The opening paragraphs of my university assignment were about a one-off offer extended to expatriate South Africans to vote in the first multiracial elections in 1994.  Despite that I’d lived abroad for 13 years and had since become an Australian citizen, I was able to exercise a vote for the central government and any provincial government in the country.  I tried to draw a parallel between the pull of country and bonds that can never be broken, for me and Harry, a Brit who never gave up his citizenship.  On reflection, I’m not sure that it worked; even if I still have feelings for the place, after 35 settled years in Australia, I can’t claim to own an expat angst about separation.  It’s also a theme that has been done to death.

One of my UTS tutors, the splendid Debra Adelaide, remarked that all beginnings are provisional.  She also warned against spending another 20 years researching my subject – yes, I have been on Harry’s case for roughly that length of time – and gave me a deadline of December 2016 to finish a first draft of my manuscript.  Without the emotional investment in this blog and a need to complete it, I may have achieved that target.  I’ve set a new one of April 2017.

Getting back to beginnings, of the books I’ve read in the last year or so, a few have impressed me with their openers.

‘I have known Paul Keating for 40 years.  I was first introduced to him in the non-members bar of the old Parliament House when he was a hungry young backbencher in the Whitlam Opposition in 1975, and I suppose I was a hungry young journalist working for an ABC program called This Day Tonight.  I met him again the day he became Gough Whitlam’s youngest and last ministerial appointment, three weeks before the Dismissal.  He already had the swagger and an eye for a good suit, and he had future leader written all over him.’[1]

Kerry O’Brien’s introduction to Paul Keating[2] has the immediate effect of the reader wanting more.

‘If you had met my father you would never, not for an instant, have thought he was an assassin.’[3]

In her memoir about coming to terms with her father’s wartime deeds and her own sense of self, Magda Szubanski drew me in with a single line.

‘I was four years old when my father came back to kidnap me.’[4]

Likewise Mark Matousek’s unsparing account of growing up in Los Angeles had the same effect.

As a literary device, dramatic revelations about family secrets are excellent at bringing the reader along for the ride.  John Lanchester’s memoir of growing up in post-colonial countries and England begins thus:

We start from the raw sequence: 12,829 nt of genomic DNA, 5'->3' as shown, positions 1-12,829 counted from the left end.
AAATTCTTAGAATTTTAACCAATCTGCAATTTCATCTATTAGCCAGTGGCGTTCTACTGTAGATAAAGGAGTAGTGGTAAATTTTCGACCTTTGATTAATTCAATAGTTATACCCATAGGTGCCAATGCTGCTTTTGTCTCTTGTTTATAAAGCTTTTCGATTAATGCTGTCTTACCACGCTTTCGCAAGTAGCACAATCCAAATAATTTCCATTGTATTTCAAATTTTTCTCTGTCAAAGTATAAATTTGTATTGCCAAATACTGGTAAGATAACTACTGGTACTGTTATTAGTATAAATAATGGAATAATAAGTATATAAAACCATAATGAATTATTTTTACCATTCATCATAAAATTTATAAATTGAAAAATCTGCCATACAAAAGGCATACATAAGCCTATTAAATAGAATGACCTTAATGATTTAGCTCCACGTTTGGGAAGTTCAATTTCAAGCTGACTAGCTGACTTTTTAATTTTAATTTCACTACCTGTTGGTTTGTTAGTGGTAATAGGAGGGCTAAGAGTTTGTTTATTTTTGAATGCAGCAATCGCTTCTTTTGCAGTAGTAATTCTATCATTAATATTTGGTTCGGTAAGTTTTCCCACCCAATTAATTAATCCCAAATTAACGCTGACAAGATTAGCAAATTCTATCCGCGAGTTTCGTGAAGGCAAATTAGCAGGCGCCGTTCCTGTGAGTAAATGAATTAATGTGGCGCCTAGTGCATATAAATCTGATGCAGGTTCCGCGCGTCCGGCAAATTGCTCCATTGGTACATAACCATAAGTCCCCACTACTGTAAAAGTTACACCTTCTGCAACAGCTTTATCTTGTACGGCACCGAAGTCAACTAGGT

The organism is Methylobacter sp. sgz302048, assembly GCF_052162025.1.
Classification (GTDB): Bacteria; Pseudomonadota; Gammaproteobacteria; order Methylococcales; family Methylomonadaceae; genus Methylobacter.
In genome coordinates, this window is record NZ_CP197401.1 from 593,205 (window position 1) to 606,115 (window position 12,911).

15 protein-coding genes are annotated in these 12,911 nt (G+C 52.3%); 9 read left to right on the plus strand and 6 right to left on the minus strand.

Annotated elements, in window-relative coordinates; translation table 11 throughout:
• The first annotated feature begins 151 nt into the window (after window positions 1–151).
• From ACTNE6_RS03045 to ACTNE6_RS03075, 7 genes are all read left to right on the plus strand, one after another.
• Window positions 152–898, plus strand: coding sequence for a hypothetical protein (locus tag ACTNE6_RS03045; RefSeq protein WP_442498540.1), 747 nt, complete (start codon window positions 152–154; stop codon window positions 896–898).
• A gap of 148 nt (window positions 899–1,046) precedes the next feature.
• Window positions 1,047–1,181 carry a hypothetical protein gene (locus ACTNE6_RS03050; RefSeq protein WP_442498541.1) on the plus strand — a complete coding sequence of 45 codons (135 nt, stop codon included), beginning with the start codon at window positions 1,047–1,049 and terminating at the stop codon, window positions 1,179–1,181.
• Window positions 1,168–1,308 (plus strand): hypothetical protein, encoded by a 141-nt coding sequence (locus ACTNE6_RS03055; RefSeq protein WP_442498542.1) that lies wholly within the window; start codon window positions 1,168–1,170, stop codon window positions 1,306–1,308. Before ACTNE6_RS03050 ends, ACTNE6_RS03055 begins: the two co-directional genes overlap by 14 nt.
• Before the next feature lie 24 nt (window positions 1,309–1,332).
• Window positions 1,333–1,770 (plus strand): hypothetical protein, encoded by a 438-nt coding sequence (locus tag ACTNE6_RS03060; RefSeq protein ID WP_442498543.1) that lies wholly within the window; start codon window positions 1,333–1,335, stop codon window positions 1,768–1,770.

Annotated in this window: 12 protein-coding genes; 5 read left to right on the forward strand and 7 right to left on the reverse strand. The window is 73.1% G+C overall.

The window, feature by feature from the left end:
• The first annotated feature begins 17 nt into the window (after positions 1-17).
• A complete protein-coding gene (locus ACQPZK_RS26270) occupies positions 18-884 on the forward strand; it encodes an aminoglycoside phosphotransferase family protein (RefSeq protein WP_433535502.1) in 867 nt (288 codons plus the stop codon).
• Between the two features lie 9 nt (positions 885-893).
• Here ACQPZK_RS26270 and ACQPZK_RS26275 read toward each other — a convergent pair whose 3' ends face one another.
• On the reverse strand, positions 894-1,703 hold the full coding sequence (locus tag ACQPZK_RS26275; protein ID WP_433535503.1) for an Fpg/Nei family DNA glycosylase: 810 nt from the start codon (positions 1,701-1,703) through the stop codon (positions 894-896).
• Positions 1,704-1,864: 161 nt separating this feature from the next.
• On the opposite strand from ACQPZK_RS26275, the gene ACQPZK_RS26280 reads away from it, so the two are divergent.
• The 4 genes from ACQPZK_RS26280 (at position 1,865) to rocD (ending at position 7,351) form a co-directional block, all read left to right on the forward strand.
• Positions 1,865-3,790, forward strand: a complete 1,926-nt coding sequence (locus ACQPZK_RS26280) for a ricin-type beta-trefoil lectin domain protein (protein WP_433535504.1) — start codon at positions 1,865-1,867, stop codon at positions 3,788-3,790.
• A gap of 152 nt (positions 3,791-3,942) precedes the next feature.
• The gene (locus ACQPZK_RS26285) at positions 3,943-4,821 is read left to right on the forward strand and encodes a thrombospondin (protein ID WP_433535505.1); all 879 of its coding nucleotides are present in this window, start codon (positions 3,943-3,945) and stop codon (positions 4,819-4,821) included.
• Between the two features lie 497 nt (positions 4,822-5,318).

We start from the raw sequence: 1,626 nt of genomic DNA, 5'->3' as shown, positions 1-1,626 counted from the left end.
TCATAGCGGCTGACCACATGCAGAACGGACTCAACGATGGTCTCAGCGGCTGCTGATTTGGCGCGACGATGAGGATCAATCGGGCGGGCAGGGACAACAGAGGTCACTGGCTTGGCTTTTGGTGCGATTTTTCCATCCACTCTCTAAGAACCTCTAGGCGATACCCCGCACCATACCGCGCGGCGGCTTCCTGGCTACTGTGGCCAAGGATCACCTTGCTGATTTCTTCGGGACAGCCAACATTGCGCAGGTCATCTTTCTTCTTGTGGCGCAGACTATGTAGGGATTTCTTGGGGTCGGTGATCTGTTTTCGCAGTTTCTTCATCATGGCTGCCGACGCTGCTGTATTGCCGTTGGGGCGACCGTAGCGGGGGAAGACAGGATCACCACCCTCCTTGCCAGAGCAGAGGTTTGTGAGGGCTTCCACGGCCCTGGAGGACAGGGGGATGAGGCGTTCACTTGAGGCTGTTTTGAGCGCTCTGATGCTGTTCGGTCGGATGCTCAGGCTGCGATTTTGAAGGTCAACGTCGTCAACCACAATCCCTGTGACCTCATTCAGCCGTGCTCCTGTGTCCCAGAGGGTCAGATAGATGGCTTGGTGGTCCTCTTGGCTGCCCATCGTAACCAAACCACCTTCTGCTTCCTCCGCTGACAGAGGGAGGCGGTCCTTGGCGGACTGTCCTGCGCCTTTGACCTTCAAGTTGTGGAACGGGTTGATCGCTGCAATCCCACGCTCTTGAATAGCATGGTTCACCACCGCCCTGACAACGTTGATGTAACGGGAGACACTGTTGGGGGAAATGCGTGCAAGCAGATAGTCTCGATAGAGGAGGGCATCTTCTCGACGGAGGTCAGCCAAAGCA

‘Julia Immaculata Gunnigan was born on 5 December 1920 at Lurgan, Killarney, in the county of Mayo in the West of Ireland.  That might sound like fairly straightforward information, but for reasons which will become clear it isn’t, at least not to me.  Julia’s true name and birthday were things I found out only after she died.  If there was a special typeface for things my mother didn’t tell me, the next hundred-odd pages of this book would be almost entirely in that face.’[5]

These authors have had the fortune of knowing their subjects and some, like O’Brien, conducted lengthy interviews with them.  I don’t have that luxury.  Harry’s other surviving grandchildren know as little about our grandfather as I do.  And even if those who knew him as a father were available to quiz now, at best their recall would be coloured by their child-minds’ reinterpretation.   For Harry’s story I’ve had to rely on a combination of oral history, Holmesian-style detective work, the odd photo and a dash of imagination.  And as my story assumes a greater proportion in the narrative, the need to rely solely on recreating his has become less pressing.

But I still need a beginning.  And what better way to start than with an act of recklessness.

[1]              Kerry O’Brien Keating Allen & Unwin Sydney 2015, pvii.

[2]              Treasurer in the Hawke government from 1983 – 1991, and Prime Minister of Australia from 1991 – 1996.

[3]              Magda Szubanski Reckoning Text Publishing Melbourne 2015 p1.

[4]              Mark Matousek The boy he left behind Piatkus London 2000 p1.

[5]              John Lanchester Family romance Faber and Faber London 2007 p25.